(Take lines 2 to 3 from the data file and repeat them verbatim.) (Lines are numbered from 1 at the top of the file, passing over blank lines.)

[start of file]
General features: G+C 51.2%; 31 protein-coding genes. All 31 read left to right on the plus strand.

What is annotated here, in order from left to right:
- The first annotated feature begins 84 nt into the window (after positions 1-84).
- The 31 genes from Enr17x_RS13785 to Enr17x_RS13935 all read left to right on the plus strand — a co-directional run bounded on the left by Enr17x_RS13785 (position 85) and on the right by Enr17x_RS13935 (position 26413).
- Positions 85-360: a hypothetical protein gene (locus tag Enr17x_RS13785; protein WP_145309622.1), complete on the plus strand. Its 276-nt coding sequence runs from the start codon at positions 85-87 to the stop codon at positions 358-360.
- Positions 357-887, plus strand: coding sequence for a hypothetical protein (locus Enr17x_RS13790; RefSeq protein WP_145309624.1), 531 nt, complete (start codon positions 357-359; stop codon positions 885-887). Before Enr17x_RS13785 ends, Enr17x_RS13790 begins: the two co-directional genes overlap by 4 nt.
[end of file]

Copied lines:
What is annotated here, in order from left to right:
- The first annotated feature begins 84 nt into the window (after positions 1-84).